Adjacent a first or rear end of frame 26, there is provided a depending channel 36. Channel 36 extends crosswise or laterally of frame 26 and includes first and second legs 38 and 40, spaced one from the other by a channel base 42. The legs 38 and 40 are spaced to correspond to the width of a rung of the platform whereby the channel may receive the rung when the bow holder is located on the platform. The distal end of leg 40 carries a lip 44 to facilitate removal of the bow holder from the platform, for example, by pushing down on the lip with the hunter's thumb, as explained hereinafter.
The first or rear end of bow holder 24 also includes an upstanding bow support 45. The bow support includes a continuation of leg 38 above frame 26 as at 46. The distal end of the support is bifurcated to provide a groove or slot 48 for receiving the bowstring, cable and pulley of the bow. The bifurcated legs of the support 46, as illustrated in FIG. 2, are curved forwardly and upwardly.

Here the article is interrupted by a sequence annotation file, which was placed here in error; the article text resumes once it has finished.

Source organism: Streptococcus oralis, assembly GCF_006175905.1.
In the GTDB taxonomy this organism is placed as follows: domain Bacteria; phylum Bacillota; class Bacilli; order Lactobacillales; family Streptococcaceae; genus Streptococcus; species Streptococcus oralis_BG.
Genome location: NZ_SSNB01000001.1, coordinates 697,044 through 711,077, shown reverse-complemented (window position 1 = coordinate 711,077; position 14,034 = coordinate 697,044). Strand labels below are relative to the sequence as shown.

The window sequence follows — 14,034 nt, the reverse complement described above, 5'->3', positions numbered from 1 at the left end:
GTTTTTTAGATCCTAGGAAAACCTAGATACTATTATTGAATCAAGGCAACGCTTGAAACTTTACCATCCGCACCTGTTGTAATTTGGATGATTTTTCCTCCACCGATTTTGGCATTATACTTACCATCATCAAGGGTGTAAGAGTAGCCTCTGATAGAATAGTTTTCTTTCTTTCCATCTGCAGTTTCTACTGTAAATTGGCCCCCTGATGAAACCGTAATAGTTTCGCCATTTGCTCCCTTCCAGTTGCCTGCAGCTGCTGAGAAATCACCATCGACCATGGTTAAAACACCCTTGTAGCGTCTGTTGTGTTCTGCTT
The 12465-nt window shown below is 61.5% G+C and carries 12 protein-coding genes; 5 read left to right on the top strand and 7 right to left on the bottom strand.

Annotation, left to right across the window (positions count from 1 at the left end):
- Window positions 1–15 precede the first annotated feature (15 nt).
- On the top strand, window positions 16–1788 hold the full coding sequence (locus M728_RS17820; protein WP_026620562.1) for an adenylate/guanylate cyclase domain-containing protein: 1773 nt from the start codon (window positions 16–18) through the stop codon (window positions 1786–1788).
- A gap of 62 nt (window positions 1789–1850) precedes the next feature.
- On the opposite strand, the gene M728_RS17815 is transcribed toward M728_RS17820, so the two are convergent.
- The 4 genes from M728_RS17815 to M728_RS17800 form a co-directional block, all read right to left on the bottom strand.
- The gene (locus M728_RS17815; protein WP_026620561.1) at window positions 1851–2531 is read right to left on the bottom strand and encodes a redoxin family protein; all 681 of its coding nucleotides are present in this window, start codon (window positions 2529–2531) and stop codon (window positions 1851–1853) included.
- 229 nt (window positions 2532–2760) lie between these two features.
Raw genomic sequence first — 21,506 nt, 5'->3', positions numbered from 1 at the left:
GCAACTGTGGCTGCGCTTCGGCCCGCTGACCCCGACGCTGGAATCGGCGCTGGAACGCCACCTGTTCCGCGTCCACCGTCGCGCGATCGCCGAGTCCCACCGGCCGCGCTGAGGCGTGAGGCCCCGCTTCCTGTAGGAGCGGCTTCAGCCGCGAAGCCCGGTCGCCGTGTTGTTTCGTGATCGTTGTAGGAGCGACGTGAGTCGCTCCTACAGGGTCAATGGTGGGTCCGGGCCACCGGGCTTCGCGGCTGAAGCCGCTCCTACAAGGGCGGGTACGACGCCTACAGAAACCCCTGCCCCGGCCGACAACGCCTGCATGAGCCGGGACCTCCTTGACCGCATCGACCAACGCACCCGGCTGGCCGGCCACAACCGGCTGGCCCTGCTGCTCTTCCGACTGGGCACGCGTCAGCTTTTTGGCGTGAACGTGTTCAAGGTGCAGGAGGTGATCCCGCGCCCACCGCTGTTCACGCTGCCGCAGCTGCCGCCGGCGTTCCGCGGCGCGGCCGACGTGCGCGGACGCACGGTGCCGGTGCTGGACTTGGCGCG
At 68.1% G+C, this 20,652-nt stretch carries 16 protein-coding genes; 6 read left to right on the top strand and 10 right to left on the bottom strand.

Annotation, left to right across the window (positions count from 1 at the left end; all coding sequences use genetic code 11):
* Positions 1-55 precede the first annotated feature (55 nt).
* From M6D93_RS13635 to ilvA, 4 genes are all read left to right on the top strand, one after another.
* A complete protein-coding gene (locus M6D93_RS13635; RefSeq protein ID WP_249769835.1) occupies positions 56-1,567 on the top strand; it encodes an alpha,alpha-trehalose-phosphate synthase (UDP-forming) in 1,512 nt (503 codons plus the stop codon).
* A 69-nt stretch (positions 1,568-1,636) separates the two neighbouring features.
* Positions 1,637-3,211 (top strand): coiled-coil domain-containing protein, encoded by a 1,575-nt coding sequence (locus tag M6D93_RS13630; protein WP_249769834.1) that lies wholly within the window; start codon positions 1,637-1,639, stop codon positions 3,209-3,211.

Adjacent the forward or second end of bow holder 24, there is provided a support arm 50. Support arm 50 includes a barrel or hub 52 disposed between a pair of upstanding bosses 54 on the opposite sides 28 of the frame 26. The hub 52, as illustrated in FIGS. 3 and 4, has a central aperture 56 for receiving a sleeve 58 and an axle 60. Axle 60 is screw-threaded at 62 at a distal end thereof in one of bosses 54. Sleeve 58 terminates in a handle or knob 64 laterally outwardly of the other boss 54. By rotating knob 64, axle 60 is threaded or unthreaded relative to one of bosses 54 to displace bosses 54 toward or away from one another, movement of which is permitted by bifurcated parts 34 of plate 30. Support arm 50 is therefore mounted for pivotal movement into selected adjusted angular positions by unthreading axle 60 and locked in a selected angular position by threading axle 60 to engage the hub 52 between bosses 54.